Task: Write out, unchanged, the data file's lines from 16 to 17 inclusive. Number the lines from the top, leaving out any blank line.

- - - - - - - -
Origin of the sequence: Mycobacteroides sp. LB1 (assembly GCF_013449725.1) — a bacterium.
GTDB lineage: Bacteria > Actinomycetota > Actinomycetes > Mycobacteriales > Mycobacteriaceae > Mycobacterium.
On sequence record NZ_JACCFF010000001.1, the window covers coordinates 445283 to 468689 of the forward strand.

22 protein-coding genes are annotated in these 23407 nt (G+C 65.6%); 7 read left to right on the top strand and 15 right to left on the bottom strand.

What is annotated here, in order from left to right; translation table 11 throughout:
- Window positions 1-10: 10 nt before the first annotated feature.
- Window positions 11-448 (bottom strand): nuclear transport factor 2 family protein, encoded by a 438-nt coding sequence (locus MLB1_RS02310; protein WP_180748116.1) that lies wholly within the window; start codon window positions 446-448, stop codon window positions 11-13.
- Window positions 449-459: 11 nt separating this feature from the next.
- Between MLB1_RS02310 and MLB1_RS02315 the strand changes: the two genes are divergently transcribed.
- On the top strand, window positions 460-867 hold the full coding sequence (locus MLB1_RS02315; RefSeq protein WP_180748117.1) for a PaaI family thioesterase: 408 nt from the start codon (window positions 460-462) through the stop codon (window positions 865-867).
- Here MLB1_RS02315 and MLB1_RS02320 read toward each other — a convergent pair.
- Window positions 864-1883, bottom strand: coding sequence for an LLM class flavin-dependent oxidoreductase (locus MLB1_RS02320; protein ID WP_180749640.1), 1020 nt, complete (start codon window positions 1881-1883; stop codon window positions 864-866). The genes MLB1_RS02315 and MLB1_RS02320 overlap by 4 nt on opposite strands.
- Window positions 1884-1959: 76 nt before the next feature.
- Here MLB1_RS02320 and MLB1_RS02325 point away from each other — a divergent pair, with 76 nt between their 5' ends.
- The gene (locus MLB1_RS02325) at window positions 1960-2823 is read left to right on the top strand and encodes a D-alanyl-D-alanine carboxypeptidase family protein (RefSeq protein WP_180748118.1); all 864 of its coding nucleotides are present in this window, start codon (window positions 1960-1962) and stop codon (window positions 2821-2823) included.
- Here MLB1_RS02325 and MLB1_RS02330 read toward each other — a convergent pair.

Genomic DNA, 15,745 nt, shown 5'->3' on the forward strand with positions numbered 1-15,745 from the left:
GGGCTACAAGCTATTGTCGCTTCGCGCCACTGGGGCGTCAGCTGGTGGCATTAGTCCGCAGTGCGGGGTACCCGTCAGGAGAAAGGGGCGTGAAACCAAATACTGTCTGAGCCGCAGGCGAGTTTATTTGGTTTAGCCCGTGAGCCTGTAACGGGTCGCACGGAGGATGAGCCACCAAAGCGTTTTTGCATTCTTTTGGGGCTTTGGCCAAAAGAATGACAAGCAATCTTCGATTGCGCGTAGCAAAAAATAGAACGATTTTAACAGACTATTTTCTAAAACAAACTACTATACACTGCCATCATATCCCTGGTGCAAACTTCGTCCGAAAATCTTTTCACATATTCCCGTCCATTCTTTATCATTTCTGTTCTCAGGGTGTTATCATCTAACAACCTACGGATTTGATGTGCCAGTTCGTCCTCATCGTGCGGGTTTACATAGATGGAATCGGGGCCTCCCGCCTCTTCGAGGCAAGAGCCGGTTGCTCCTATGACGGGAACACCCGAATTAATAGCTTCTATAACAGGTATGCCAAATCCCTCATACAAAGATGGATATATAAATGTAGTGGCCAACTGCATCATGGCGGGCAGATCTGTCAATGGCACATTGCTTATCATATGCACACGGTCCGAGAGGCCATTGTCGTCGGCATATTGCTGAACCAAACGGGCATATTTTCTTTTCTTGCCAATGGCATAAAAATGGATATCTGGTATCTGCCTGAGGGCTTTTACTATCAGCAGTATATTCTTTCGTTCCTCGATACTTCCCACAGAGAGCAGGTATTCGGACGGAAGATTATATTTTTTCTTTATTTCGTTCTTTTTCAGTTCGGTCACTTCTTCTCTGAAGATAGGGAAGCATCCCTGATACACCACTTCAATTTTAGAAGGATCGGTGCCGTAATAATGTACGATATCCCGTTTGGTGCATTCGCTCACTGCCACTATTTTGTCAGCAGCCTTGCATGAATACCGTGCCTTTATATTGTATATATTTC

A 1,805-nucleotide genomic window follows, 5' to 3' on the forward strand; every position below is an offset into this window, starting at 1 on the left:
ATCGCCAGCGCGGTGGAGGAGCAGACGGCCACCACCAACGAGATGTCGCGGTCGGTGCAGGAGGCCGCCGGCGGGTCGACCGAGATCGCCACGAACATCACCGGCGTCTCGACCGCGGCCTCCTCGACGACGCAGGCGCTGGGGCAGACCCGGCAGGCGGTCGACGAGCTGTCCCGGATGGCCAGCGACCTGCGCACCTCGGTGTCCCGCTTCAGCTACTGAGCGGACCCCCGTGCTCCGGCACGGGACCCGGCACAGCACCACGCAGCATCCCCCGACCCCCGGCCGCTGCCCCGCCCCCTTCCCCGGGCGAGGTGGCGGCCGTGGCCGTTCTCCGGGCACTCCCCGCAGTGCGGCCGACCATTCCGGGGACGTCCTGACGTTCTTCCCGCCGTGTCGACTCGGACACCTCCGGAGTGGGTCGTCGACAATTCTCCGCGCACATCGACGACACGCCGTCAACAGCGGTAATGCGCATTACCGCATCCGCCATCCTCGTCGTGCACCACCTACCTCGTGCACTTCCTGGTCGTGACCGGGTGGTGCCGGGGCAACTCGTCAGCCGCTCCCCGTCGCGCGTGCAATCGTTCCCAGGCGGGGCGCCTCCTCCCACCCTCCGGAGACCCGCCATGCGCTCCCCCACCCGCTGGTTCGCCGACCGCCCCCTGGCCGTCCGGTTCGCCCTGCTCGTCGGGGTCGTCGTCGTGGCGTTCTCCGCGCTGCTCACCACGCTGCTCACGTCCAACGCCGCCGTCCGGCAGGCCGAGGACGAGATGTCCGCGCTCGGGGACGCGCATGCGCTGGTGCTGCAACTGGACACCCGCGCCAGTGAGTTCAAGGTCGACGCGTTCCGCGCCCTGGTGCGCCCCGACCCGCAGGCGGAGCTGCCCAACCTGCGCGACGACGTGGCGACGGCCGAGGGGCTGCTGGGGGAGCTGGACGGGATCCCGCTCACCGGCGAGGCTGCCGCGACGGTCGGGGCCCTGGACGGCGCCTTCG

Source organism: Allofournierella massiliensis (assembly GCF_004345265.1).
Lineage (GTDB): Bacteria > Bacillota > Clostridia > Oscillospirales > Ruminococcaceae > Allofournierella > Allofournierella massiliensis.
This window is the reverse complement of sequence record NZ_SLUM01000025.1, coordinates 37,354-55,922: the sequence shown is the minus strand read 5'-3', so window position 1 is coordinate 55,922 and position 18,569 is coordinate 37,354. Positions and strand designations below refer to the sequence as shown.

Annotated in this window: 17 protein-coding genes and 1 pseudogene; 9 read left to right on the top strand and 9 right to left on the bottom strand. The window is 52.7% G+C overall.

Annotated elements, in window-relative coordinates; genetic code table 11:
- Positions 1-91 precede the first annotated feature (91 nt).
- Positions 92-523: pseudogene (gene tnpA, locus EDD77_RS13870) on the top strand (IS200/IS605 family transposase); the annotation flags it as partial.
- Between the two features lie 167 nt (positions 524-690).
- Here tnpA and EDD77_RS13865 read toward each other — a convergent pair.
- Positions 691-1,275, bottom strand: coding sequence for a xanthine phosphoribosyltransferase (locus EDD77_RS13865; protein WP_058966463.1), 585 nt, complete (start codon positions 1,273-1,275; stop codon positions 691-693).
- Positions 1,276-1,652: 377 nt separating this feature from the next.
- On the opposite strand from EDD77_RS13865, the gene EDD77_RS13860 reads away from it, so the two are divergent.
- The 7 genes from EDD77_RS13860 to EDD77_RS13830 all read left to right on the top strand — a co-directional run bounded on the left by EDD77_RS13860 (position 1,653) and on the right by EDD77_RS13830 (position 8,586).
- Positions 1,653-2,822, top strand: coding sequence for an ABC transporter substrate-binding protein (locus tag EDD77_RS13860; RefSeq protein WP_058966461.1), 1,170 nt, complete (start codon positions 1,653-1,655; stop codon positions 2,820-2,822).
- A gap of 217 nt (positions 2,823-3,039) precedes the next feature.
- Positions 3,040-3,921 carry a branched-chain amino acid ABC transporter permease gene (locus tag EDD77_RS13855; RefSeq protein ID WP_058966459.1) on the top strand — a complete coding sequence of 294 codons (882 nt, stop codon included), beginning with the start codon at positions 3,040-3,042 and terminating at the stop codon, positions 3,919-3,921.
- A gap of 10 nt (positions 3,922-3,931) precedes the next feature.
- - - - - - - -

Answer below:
- Here MLB1_RS02325 and MLB1_RS02330 read toward each other — a convergent pair.

Genomic DNA, 15,745 nt, shown 5'->3' on the forward strand with positions numbered 1-15,745 from the left: